“Wichita Lineman,” a hit single by Glen Campbell in 1968, and covered by James Taylor in 2008
The great songwriter Jimmy Webb came up with this gem on very short notice for a Glen Campbell recording session, and it became, to my mind, Campbell’s finest recorded moment, peaking on the singles chart at #3 in late 1968. Many smooth-voiced vocalists in the country and pop idioms have given the song a try since then, but my favorite cover, hands down, is James Taylor’s fine version, recorded in 2008 for his “Covers” LP, released during his writer’s block period (2002-2012).
“Need You Tonight,” a hit single by INXS in 1987, and covered by Bonnie Raitt in 2016
Australia’s INXS had a run of four Top 20 LPs in the US between 1985-1992, thanks to their seven Top Ten singles, most notably 1987’s #1 smash, “Need You Tonight.” Singer/lyricist Michael Hutchence and composer/keyboarist Andrew Farriss were responsible for the bulk of the band’s MTV-friendly material. You wouldn’t guess that blues/funk artist Bonnie Raitt would be much of an INXS fan, but wow, check out her dynamic cover of “Need You Tonight” from her fun 2016 CD, “Dig in Deep.”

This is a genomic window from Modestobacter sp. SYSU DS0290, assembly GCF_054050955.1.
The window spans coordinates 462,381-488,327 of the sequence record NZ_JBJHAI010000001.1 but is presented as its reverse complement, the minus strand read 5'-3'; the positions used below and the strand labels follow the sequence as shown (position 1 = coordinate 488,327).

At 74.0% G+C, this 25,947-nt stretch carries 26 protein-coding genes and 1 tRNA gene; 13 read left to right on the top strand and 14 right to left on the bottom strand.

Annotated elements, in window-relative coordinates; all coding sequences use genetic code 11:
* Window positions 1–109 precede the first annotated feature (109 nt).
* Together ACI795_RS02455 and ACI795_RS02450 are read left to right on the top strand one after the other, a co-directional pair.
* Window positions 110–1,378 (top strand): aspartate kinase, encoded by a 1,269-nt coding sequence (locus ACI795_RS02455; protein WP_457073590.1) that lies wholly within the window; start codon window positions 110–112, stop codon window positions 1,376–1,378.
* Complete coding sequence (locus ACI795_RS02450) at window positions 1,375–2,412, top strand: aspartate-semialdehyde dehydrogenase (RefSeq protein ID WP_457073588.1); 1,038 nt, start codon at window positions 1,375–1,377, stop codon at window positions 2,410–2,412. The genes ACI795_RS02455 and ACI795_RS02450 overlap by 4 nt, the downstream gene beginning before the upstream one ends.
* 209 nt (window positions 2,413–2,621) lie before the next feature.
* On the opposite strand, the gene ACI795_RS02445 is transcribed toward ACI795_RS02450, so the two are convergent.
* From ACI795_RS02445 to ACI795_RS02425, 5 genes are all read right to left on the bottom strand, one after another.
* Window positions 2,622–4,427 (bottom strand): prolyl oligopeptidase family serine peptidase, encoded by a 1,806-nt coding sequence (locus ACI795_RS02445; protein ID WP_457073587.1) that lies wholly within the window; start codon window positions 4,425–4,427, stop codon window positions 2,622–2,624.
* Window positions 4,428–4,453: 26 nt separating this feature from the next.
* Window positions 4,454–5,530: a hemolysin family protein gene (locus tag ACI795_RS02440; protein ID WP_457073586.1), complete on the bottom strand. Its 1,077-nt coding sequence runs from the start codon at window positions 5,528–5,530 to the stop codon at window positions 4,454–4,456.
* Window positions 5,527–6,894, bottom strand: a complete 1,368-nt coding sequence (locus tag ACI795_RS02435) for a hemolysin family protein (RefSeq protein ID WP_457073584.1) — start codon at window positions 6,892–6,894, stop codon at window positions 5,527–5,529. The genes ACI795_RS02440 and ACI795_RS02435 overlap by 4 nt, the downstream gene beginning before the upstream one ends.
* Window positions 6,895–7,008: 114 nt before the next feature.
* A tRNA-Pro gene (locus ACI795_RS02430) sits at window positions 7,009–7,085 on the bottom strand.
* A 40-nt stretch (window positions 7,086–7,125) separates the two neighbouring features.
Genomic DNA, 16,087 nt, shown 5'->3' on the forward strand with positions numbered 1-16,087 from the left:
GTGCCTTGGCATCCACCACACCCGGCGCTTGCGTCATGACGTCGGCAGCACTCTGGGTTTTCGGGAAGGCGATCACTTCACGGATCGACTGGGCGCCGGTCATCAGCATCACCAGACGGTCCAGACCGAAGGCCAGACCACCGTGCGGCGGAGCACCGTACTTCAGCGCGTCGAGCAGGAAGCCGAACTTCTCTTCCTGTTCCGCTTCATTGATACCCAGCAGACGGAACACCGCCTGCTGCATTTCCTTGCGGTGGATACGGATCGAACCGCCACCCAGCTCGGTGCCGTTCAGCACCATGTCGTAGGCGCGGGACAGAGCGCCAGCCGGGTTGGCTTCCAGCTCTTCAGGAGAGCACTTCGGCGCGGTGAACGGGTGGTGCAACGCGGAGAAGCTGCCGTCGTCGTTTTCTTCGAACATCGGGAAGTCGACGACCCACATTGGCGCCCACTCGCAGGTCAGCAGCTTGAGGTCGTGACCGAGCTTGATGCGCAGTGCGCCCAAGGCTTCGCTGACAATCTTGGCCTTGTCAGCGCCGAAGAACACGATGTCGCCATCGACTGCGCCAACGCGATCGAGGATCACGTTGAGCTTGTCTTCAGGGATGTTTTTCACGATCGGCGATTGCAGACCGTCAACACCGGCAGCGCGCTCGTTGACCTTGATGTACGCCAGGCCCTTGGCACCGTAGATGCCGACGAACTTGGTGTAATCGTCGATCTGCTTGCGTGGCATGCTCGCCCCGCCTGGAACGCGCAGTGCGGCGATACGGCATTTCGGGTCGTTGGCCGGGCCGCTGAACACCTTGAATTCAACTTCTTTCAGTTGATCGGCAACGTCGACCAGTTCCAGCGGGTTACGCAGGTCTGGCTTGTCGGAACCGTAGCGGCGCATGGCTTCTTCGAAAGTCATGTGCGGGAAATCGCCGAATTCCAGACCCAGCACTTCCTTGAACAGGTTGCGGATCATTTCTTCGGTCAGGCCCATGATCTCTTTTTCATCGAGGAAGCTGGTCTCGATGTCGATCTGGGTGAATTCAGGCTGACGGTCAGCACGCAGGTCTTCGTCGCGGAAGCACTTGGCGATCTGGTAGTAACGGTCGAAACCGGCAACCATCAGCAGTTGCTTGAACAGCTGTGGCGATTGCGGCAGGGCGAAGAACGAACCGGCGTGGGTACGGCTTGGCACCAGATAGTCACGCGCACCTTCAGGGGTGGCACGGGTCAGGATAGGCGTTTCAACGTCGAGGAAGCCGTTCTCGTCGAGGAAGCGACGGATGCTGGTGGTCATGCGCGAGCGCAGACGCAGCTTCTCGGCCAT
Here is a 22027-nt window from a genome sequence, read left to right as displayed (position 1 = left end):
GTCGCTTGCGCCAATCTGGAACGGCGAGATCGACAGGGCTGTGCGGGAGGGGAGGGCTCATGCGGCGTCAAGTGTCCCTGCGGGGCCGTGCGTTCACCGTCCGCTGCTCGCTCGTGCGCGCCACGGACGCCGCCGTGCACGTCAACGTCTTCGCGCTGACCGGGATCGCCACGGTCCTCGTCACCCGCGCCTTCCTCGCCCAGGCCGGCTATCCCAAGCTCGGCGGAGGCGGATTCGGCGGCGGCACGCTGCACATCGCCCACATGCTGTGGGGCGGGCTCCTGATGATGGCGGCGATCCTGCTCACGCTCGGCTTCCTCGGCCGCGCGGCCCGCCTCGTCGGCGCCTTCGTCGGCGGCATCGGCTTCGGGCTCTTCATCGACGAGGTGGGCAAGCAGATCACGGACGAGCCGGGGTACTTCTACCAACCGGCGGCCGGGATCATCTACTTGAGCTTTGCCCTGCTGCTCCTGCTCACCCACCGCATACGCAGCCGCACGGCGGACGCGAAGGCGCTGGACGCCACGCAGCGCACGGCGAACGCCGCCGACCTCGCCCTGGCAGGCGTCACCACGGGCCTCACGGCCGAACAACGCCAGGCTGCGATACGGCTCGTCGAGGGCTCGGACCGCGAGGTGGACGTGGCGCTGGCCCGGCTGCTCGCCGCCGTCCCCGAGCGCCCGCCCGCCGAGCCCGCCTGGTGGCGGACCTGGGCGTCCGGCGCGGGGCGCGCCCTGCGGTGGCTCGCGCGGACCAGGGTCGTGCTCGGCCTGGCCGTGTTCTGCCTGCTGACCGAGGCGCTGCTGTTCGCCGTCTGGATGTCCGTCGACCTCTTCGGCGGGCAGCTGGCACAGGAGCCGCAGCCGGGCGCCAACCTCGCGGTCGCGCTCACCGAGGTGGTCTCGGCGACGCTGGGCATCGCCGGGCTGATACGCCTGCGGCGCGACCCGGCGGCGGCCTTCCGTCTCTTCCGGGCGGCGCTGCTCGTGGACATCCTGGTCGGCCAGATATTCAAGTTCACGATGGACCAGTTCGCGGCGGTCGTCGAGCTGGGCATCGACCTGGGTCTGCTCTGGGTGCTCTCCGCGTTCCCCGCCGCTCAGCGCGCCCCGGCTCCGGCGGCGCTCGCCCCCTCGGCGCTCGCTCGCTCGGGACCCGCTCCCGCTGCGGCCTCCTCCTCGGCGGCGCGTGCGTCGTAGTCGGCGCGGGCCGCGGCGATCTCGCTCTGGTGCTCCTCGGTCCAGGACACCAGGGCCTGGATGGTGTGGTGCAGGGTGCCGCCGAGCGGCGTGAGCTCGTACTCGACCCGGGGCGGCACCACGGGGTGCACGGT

“The Boxer,” a hit single by Simon and Garfunkel in 1969, and covered by Mumford and Sons with Jerry Douglas and Paul Simon in 2012
I would rank “The Boxer” as not only in my top five Simon and Garfunkel songs, but in the top five of Paul Simon’s entire catalog. The stunning melody, the story-song structure, the “lie-la-lie” chorus, the precision harmonies all combine to create a near-perfect track, and it peaked at #3 in the spring of 1969. More than 40 years later, British group Mumford and Sons enlisted the great lap-steel guitar player Jerry Douglas to sit in on their studio recording of “The Boxer,” which appeared as a bonus track on the 2012 chart-topping album “Babel.” Very sweet cover indeed.
“I Can’t Get Next to You,” a hit single by The Temptations in 1969, and covered by Annie Lennox in 1995
Lennox, formerly with the British sensations The Eurythmics, has one of those phenomenal voices that sounds great singing any genre you name. In 1995, she assembled a dozen tracks she had always loved and recorded loving cover versions of them for her “Medusa” album that year. There’s nary a weak cut here, but my favorite is her take on the Motown classic, “I Can’t Get Next to You,” which The Temptations had made into a #1 hit in the fall of 1969. If you play these two versions back to back, it’s hard to decide which one is superior.